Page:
Re:I'm going to complain. (1)

Wovel (964431) | more than 3 years ago | (#36605996)

Where does the quote end and your comments begin. I assume after the [97].

Re:I'm going to complain. (0)

Anonymous Coward | more than 3 years ago | (#36607504)

hit google for that. im too lazy. but skype has been spotted reading through users' private data when it has no reason to. it was reported on slashdot some time ago. oh also i think someone broke the encryption by recognizing phonemes or something in the data stream.

its basically a proprietary phone. a mystery box.

Chinese? (0)

Anonymous Coward | more than 3 years ago | (#36596952)

How sure can one be that Skype does not have a backdoor?

Re:Chinese? (1)

rbrausse (1319883) | more than 3 years ago | (#36597062)

exactly, the evil commies at Skype Technologies SA in Luxembourg are well known to collaborate with the enemy

Re:Chinese? (1)

Robert Zenz (1680268) | more than 3 years ago | (#36597202)

You mean the evil capitalists in Redmond?

Re:Chinese? (1)

EnergyScholar (801915) | more than 3 years ago | (#36597470)

I live in Luxembourg. Skype employees here are expecting further layoffs.

Egyptians revolution found a skype backdoor! (1)

EnergyScholar (801915) | more than 3 years ago | (#36597458)

I do not have documentary proof, but a friend of a friend knows people who were active in the recent Egyptian revolution. Many had made Skype calls to each other. Purportedly, after gaining access to the secret police headquarters in Cairo (and preventing the remaining secret police from destroying evidence), they found recordings (not transcripts, recordings) of their Skype calls in the secret police headquarters. This strongly suggests the presence of a Skype backdoor. This should surprise no one.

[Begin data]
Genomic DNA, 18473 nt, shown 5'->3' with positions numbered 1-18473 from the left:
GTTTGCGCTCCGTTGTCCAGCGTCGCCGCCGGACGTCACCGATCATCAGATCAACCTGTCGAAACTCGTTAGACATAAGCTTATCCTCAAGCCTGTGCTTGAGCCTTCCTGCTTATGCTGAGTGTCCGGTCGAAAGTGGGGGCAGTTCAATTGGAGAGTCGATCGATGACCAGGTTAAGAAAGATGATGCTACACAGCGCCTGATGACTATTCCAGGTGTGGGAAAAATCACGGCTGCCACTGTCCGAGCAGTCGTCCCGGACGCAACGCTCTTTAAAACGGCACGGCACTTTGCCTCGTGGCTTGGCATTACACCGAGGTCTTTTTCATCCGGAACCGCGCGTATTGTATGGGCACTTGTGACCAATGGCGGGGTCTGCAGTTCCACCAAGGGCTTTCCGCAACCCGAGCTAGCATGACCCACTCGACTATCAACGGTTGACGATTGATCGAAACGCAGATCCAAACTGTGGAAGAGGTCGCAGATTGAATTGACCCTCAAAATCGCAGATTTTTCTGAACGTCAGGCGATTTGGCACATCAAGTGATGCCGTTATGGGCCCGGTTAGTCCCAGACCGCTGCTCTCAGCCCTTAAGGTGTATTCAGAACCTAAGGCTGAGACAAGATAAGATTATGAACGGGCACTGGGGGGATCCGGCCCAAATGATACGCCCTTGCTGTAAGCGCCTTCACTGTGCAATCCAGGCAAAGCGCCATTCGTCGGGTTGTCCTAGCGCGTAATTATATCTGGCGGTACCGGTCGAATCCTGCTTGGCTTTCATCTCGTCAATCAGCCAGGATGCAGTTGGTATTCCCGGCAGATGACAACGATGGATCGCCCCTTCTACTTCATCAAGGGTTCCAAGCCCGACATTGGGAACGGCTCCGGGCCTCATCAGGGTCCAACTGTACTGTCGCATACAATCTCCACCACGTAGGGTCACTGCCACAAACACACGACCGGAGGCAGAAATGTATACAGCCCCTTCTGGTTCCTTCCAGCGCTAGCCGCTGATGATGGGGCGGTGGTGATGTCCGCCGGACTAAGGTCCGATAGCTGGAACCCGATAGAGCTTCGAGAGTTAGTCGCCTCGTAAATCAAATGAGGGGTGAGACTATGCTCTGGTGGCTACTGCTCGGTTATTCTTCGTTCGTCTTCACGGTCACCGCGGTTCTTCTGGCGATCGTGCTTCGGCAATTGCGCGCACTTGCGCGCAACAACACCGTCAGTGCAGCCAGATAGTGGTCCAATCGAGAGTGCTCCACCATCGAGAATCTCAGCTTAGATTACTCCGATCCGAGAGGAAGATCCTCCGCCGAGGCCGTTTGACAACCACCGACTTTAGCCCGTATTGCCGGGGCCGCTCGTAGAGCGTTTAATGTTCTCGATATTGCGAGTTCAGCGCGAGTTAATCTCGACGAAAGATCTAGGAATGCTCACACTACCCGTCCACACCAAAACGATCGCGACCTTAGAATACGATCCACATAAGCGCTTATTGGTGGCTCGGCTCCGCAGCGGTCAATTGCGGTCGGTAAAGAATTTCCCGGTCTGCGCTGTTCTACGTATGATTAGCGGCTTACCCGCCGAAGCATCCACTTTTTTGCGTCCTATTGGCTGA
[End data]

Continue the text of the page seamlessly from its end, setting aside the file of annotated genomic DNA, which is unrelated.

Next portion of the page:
Re:Egyptians revolution found a skype backdoor! (1)

Anonymous Coward | more than 3 years ago | (#36597686)

.. or a trojan present on the computer of one of the parties. Every Skype call, regardless of the crypto, still starts and ends totally naked in the sound chip (or speakers headphones, if you are concerned with more traditional surveillance)

Alternative... (0)

Anonymous Coward | more than 3 years ago | (#36597134)

They should consider using chattroulette instead...

Re:Alternative... (0)

Anonymous Coward | more than 3 years ago | (#36597178)

Congressmen already show enough penis, we don't need to encourage it.

MS Eavesdropping? (1)

Kamiza Ikioi (893310) | more than 3 years ago | (#36597226)

Didn't MS just file for a patent that would allow them to eavesdrop on Skype [slashdot.org] ? Hmmm, this is not a good combo!!!

Re:MS Eavesdropping? (0)

Anonymous Coward | more than 3 years ago | (#36597336)

Microsoft won't be doing the ones eavesdropping, leave that to any-and-all 3-letter agencies. That's why they are getting it now, remember NSA_KEY?

Re:MS Eavesdropping? (1)

Subratik (1747672) | more than 3 years ago | (#36597364)

Didn't MS just file for a patent that would allow them to eavesdrop on Skype [slashdot.org] ? Hmmm, this is not a good combo!!!

My thoughts exactly... this reminds me of people putting wifi connections in cars that have access to the firmware that deals with the engine!!

Re:MS Eavesdropping? (2)

Bob the Super Hamste (1152367) | more than 3 years ago | (#36597666)

I disagree, it is a good combo, now we might know what goes on the those back room meetings.

Kool Aid (2)

fwarren (579763) | more than 3 years ago | (#36597480)

Congress is drinking the Microsoft Kool-Aid.

WTF??!?! (1)

Lumpy (12016) | more than 3 years ago | (#36597536)

They have Tandberg and Polycom Video conference devices ALL OVER THE PLACE at congress. Are these morons simply too uneducated to use them?

Re:WTF??!?! (1)

TheSync (5291) | more than 3 years ago | (#36598562)

The problem is that no one pays $1000 a plate for dinner with 500 people over Skype.

Too bad he resigned now... (1)

Virtucon (127420) | more than 3 years ago | (#36597572)